This is an interesting case which was heard at Grafton recently, and how easily you could commit an offence which carries 18 months of prison.
The scenario is this. You are at a party, you have driven your car there and proceed to have more drinks than you were planning to, and you make the responsible decision to not drive your car home.
A friend, in his 30’s, who you associate with occasionally, offers to drive you and your car home. Fantastic idea you think. You pour yourself into the passenger seat, thinking what a fantastic night you have had.
On the way home, the driver is breath tested, and the police perform a licence check which reveals that the driver holds only a learners permit. Regardless of whether the actual driver has been drinking or not, the police now ask you to perform a breath test.
Being the holder of a licence, sitting beside a holder of a learners permit, requires you to have a limit below .05. Not only do you exceed .05, you register a level over 3 times that amount.
You could now be looking at up to 18 months in gaol and a lengthy disqualification from driving.
The law in this area is quite complex, with a lengthy discussion involving the “defence” of “honest and reasonable mistake of fact”. It is understandable that the police don’t want to allow everyone that breaks the law to rely on “mistake” and avoid penalty, but in the above scenario, you would think it to be a fair requirement, that when you are facing up to 3 years disqualification from driving and up to 18 months in prison you might have to be aware of the fact that you were breaking the law.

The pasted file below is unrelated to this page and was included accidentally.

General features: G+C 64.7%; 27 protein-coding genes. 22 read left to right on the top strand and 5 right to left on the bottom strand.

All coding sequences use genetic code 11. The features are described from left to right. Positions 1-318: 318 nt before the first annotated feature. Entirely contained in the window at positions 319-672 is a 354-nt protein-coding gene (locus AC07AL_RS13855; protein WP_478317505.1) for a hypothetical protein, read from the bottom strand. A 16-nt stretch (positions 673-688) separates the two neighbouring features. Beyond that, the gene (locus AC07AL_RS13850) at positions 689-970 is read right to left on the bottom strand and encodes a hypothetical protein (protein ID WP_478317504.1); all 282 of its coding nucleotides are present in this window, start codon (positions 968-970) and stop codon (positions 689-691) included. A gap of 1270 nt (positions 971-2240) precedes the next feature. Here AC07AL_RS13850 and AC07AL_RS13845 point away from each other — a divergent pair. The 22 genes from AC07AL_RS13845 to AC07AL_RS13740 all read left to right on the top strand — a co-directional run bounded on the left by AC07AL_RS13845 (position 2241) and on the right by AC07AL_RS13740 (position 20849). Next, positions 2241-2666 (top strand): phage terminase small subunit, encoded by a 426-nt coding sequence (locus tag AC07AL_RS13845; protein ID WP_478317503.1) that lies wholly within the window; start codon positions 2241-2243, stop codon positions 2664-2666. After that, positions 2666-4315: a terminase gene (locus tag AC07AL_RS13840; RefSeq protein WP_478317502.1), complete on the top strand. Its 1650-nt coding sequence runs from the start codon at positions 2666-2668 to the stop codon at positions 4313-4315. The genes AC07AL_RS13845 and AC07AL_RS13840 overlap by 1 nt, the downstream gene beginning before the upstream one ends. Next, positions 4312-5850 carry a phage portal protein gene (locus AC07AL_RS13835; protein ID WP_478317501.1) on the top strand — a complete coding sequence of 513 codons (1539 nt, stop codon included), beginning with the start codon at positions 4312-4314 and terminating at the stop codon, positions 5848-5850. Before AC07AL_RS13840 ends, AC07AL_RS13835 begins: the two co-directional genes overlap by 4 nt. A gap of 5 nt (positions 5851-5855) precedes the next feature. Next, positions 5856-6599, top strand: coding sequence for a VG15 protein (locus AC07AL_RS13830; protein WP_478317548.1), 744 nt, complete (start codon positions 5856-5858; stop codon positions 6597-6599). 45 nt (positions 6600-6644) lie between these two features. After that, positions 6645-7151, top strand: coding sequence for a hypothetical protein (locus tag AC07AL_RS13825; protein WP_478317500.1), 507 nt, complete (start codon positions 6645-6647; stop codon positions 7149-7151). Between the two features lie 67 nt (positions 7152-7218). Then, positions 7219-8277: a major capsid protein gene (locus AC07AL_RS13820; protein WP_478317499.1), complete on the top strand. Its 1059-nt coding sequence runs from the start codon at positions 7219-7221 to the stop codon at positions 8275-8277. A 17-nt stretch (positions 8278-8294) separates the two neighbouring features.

Another important piece of legislation is that when a person responsible for a vehicle allows another to control the vehicle, it is a requirement that you sight that person’s driver’s licence. Can you remember the last time that anyone, who borrowed a car, was asked to produce their licence to the owner? Well that’s a $2,200 fine for the owner if they don’t.
The result in the above matter was that the client managed to keep his licence, and escape any serious penalty.
Remember next time a driver borrows your car, it could be a $2,200 fine if you have not asked to see their licence. Otherwise, if you’re getting driven anywhere after you have been drinking, sit in the back seat, and avoid the possibility of going to prison for 18 months.
If it wasn’t so serious, it would be laughable.
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This is intended for general information and does not constitute legal advice and should not be relied upon as such. Formal legal advice should be sought.